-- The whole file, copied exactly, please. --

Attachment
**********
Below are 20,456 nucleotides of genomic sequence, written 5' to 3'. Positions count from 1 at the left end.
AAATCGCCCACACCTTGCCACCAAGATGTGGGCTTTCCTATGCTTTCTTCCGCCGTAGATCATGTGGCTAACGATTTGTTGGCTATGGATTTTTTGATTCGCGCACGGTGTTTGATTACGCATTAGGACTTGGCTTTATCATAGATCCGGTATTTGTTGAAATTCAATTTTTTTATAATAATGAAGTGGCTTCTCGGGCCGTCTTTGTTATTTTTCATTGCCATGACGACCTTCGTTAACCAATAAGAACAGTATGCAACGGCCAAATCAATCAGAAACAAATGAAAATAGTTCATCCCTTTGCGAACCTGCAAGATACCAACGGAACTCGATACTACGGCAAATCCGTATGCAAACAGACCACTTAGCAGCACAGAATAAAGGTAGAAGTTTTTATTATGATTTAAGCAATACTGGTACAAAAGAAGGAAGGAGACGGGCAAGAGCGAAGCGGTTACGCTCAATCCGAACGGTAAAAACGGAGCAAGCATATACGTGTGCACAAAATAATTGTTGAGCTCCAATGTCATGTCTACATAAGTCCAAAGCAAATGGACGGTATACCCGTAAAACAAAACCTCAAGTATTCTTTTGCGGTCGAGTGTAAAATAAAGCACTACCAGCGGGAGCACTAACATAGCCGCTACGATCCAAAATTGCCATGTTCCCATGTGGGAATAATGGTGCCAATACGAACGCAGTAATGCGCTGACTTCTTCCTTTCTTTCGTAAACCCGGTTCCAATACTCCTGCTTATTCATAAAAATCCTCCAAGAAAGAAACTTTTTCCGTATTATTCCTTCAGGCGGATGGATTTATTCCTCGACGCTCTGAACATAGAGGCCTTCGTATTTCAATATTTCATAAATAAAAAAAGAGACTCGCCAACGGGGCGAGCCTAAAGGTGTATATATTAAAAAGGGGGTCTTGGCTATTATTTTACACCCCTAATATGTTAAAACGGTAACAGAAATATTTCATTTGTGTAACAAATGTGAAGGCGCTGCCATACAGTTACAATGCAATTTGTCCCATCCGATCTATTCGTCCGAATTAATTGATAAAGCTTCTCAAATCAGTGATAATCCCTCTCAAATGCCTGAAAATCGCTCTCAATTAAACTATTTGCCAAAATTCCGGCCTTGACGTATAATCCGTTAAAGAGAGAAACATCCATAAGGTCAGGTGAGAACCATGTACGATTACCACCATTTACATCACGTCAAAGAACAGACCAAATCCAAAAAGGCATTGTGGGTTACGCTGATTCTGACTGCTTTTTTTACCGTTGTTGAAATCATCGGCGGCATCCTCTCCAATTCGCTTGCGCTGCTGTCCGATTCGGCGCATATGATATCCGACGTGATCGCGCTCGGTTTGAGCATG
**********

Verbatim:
Below are 20,456 nucleotides of genomic sequence, written 5' to 3'. Positions count from 1 at the left end.
AAATCGCCCACACCTTGCCACCAAGATGTGGGCTTTCCTATGCTTTCTTCCGCCGTAGATCATGTGGCTAACGATTTGTTGGCTATGGATTTTTTGATTCGCGCACGGTGTTTGATTACGCATTAGGACTTGGCTTTATCATAGATCCGGTATTTGTTGAAATTCAATTTTTTTATAATAATGAAGTGGCTTCTCGGGCCGTCTTTGTTATTTTTCATTGCCATGACGACCTTCGTTAACCAATAAGAACAGTATGCAACGGCCAAATCAATCAGAAACAAATGAAAATAGTTCATCCCTTTGCGAACCTGCAAGATACCAACGGAACTCGATACTACGGCAAATCCGTATGCAAACAGACCACTTAGCAGCACAGAATAAAGGTAGAAGTTTTTATTATGATTTAAGCAATACTGGTACAAAAGAAGGAAGGAGACGGGCAAGAGCGAAGCGGTTACGCTCAATCCGAACGGTAAAAACGGAGCAAGCATATACGTGTGCACAAAATAATTGTTGAGCTCCAATGTCATGTCTACATAAGTCCAAAGCAAATGGACGGTATACCCGTAAAACAAAACCTCAAGTATTCTTTTGCGGTCGAGTGTAAAATAAAGCACTACCAGCGGGAGCACTAACATAGCCGCTACGATCCAAAATTGCCATGTTCCCATGTGGGAATAATGGTGCCAATACGAACGCAGTAATGCGCTGACTTCTTCCTTTCTTTCGTAAACCCGGTTCCAATACTCCTGCTTATTCATAAAAATCCTCCAAGAAAGAAACTTTTTCCGTATTATTCCTTCAGGCGGATGGATTTATTCCTCGACGCTCTGAACATAGAGGCCTTCGTATTTCAATATTTCATAAATAAAAAAAGAGACTCGCCAACGGGGCGAGCCTAAAGGTGTATATATTAAAAAGGGGGTCTTGGCTATTATTTTACACCCCTAATATGTTAAAACGGTAACAGAAATATTTCATTTGTGTAACAAATGTGAAGGCGCTGCCATACAGTTACAATGCAATTTGTCCCATCCGATCTATTCGTCCGAATTAATTGATAAAGCTTCTCAAATCAGTGATAATCCCTCTCAAATGCCTGAAAATCGCTCTCAATTAAACTATTTGCCAAAATTCCGGCCTTGACGTATAATCCGTTAAAGAGAGAAACATCCATAAGGTCAGGTGAGAACCATGTACGATTACCACCATTTACATCACGTCAAAGAACAGACCAAATCCAAAAAGGCATTGTGGGTTACGCTGATTCTGACTGCTTTTTTTACCGTTGTTGAAATCATCGGCGGCATCCTCTCCAATTCGCTTGCGCTGCTGTCCGATTCGGCGCATATGATATCCGACGTGATCGCGCTCGGTTTGAGCATG